Han Kuo-yu (韓國瑜), aka Daniel Han, met with high level KMT leaders yesterday evening for dinner. The meeting raised questions about whether Han is once again going to seek elected office.

Han met with current chairman of the KMT and fellow loser to Tsai Ing-wen (蔡英文), Eric Chu (朱立倫), former KMT chairman Johnny Chiang (江啟臣), and unification-desirer Jaw Shaw-kong (趙少康). All very powerful members of the KMT. These men were also all able to hang on to their English names, besides Jaw (unless you consider his weird romanization of his surname to be an English name), which is not an easy feat in Taiwan. 

The 4, which is an odd choice for an amount of people being that 4 is a very inauspicious number in Taiwan, met for a private dinner yesterday evening. Reportedly this was to show solidarity within the KMT, which has been having a rough go of it as of late, getting absolutely bodied in during the recent referendum vote, losing on all four issues.

Recently there have been rumors going around that Han might attempt a run at either the Taoyuan or Taipei mayoral positions, as they will be up for grabs this November, as Taipei Mayor Ko Wen-je (柯文哲) and Taoyuan Mayor Cheng Wen-tsan (鄭文燦) have now served 2 terms. However, according to various people surrounding Han, and from Han himself (however much you trust him), it sounds like he’s at least going to take a break from politics for the time being. Plus he’s gotta sell his new book, Mr. Han Knocks at the Door (韓先生來敲門).

This is also possibly a way to get more support as many of those in attendance currently have horrible approval ratings. In a recent poll of the popularity for high level politicians Eric Chu came in dead last with only 21 percent saying that they were satisfied with his performance. In polling leading up to the race for KMT Chairman last year, Jonny Chiang only garnered 10.3 percent well behind even Chu. In a recent favorability poll, Jaw came in dead last, he was also the only candidate that scored less than 5 points (the scale was 1-10), with only 4.6 points

While it is unlikely that a group of old, mostly unpopular KMT political figures meeting for dinner will do much for the general distaste much of the Taiwanese populace seems to have for the current KMT leadership, it is likely that they are scheming how to remain relevant and regain any chance at taking back the presidency.

The KMT is increasingly seen as the party of the older generation (though according to polling actually not the oldest generation, more upper middle age), and routinely out of step with the thinking of average people. This makes sense even when you look at the most basic of issues such as unification with China, like our old buddy Jaw wants.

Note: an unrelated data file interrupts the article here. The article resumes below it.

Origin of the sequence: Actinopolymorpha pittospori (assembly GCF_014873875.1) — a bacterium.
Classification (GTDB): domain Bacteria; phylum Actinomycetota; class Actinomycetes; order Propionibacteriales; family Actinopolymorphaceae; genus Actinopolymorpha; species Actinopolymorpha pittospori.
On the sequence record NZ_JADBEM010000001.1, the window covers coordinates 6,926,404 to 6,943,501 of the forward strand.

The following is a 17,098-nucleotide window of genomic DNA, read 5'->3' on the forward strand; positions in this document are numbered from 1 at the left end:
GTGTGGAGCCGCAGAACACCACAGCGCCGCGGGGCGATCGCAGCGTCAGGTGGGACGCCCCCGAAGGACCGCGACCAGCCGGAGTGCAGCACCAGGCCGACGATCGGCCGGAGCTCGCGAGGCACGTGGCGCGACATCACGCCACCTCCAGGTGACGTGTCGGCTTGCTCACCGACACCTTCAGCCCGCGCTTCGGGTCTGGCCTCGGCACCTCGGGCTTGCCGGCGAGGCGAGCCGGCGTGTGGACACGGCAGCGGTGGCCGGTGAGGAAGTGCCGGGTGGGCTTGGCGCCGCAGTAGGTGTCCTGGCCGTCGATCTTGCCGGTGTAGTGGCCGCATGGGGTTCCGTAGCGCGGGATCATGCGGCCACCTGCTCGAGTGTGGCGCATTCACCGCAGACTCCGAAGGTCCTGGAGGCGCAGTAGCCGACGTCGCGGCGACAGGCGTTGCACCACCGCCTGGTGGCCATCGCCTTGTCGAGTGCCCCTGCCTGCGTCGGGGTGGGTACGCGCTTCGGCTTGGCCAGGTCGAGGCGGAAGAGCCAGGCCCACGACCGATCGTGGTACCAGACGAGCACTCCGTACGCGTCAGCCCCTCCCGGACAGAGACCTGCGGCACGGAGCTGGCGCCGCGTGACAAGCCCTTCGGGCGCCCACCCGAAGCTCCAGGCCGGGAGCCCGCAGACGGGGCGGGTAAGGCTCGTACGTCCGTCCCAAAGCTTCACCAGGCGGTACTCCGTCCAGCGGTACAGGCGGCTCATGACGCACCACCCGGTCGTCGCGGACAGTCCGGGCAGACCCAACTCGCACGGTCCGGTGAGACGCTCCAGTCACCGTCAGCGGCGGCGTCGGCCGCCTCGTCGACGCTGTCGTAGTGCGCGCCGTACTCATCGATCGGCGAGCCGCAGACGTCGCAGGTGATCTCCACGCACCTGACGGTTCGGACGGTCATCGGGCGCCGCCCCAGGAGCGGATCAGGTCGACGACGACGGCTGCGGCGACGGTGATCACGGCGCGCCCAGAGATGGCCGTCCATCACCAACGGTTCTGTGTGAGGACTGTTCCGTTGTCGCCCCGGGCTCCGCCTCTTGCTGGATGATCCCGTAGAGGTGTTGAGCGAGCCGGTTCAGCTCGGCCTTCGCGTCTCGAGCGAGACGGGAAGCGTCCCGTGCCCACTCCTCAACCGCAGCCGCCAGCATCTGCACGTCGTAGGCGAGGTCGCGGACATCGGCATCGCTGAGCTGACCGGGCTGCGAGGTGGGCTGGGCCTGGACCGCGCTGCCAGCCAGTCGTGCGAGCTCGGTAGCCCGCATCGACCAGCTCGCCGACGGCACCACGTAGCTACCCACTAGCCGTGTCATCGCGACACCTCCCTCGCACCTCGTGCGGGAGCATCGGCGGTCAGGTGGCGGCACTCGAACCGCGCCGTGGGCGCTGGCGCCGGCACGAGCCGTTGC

In polling data from December of last year, only 1.5 percent of Taiwanese wanted “unification as soon as possible” and even if that is combined with “maintain status quo, move towards unification,” the total is still well below 10 percent and is shrinking every year. The KMT seems largely to be a party of cheap political stunts as of late, y’all remember when KMT legislators were throwing pig entrails around the Legislative Yuan? It seems they are a directionless party in search of a savior. An while DPP stans might cheer this development on, it actually probably isn’t the best thing for Taiwan.

Democracies tend to thrive when there are strong (though hopefully competent and well-intentioned) opposition parties. Now, the KMT could have a comeback, finding some issue that they can hang their hat on, or another party could take its place. Perhaps Ko’s  Taiwan People’s Party (台灣民眾黨) could become stronger, though with only 5 seats in the Legislative Yuan it has its work cut out for it.

Another possibility is that one of the parties further towards independence grabs a slice of that pie. Perhaps the Taiwan Statebuilding Party (台灣基進黨) or the New Power Party (時代力量). Though they have a combined total of 3 members in the Legislative Yuan (all belonging to the NPP) and they have 0 mayors in their parties, while the TPP at least has one, that being Ko (though he will be out of office after elections this November).

It is likely that another wedge issue will invigorate the KMT and they will snatch back more power. It must also be stated that the party isn’t dead (however fortunate or not you think that is). Taiwan is still covered with deep blue areas that will likely vote for the KMT for the rest of our lifetimes. They also still hold 38 seats in the Legislative Yuan and the majority and mayoral and magistrate positions in Taiwan (12 out of the total of 16). Though with local elections coming up, if the KMT remains rudderless, it could see some of those positions disappear.

It is impossible to say what will happen, but Taiwan needs checks and balances that actually hold the DPP accountable and push Taiwan to continuously improve. The KMT, at least in its current iteration, doesn’t seem up to this task. Hopefully one or more parties can come forward to push Taiwan in the right direction, because if the DPP is the only game in town, history shows us they will rest on their laurels and Taiwan will stagnate. (BTW Taiwan should be pushing for ranked-choice voting as it gives smaller parties a much better shot at winning power!)